Number chart jigsaw - this was just a quick cut and paste activity to see their strategies for putting the numbers in the correct place. Zoe zoomed through it and Henry liked it too but Lily wasn't too interested. I think she prefers to deal in the concrete and looking at numbers usually annoys her!
Fake snow doh - corn flour and shaving cream. It smelled amazing and we played with this stuff for hours. Yes it made a huge mess but I didn't care because it was so much fun! The texture was really interesting and unique and really worth the mess.
Cloud bottles - we put shaving foam on top of water in a bottle and the children dripped water colours on top. It shows how rain clouds can hold only so much water until they start to drip. Well, that was the science behind it but really I did this one because, again, it was fun!
Hover crafts - this was wasn't as dramatic as I expected. I punched holes in some drink bottle lids then glued them on to a few old CDs. After blowing up a balloon I put it over the lid and the CD skimmed gently across the floor. It was actually more fun on the table but none of the children were that interested in it. We may come back to that one.
Chess and playing with the money jar. I try to play chess with Zoe most days and I have only beaten her once! Lily has only recently become interested in playing but she doesn't like it when she doesn't win. This is certainly something we are working on as most of the games we play someone has to win and it is not always her. UNO is fast becoming a favourite game too and Zoe loves adding up the losing hands and I love to watch her add up in her head. The money jar came out to see how much we have saved for our planned family holiday at a farm stay. They don't bug me as much now about it as they know we are about half way there.
Of course most days we have some kind of creative art activity. This week we tried suminagashi - the Japanese art of marbling. I had SO much fun with this one! It requires a very light touch and a steady hand which made Henry really frustrated. Lily and Zoe really enjoyed it but NannyO and I stayed after all of them went off to play. Like most of the creative activities we do, the end product was less important or impressive as the process. We only used a tiny amount of the dyes from the pack so I left them out on the table in the paint (muffin) tray. They are water based so the next day we had some fun doing some water colour paintings. I had a few pencil drawings that I was intending to paint one day so I gave them to the children to see how they would go. They all enjoy collaborating with me and they would paint a little and hand it to me and I would paint a little and hand it back. Zoe painted the kangaroo and only asked me to paint the sky. Henry helped me with the koala and did his own abstract picture. I love how they are all learning not to be precious with their works and to really enjoy the process. Clay is one of the favourites in this house and they spent quite some time out on the front deck (easiest place to clean up the mess!) with little direction from me, just exploring the media. We use air dry clay so it dries pretty fast and they can paint their creations at a later date. I would love to find a cheap pottery wheel and teach them how to throw clay but then we would have to find somewhere to have them fired, at least to the bisque stage. That is one for the wish list :)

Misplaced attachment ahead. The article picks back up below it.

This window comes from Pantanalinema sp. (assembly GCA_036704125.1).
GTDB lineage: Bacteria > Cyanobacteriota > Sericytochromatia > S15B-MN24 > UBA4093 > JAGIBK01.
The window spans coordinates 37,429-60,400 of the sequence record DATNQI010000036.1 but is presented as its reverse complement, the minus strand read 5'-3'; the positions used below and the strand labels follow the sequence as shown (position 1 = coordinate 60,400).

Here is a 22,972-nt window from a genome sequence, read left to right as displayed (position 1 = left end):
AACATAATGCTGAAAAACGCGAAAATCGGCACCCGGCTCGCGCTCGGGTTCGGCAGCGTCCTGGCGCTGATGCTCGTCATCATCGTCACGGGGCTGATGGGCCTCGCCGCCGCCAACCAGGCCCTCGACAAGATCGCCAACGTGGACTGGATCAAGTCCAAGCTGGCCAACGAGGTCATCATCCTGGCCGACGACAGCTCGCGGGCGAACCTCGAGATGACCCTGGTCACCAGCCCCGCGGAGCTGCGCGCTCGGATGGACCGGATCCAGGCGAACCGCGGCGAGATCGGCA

We took this week off book work and will probably take the next two off as well. However, I have so many really cool activities for us to do that we will not be bored! NannyO is here to play Rummikub with us and to help the girls knit. Zoe is still interested in knitting but doesn't sit still long enough to make much progress on her scarf. However, she loves to play Rummikub for hours!
I was playing with the children the other day on the front deck and I found a dinosaur in the tree. Henry said he was there because he had climbed up and couldn't get down! Why do you think he was there?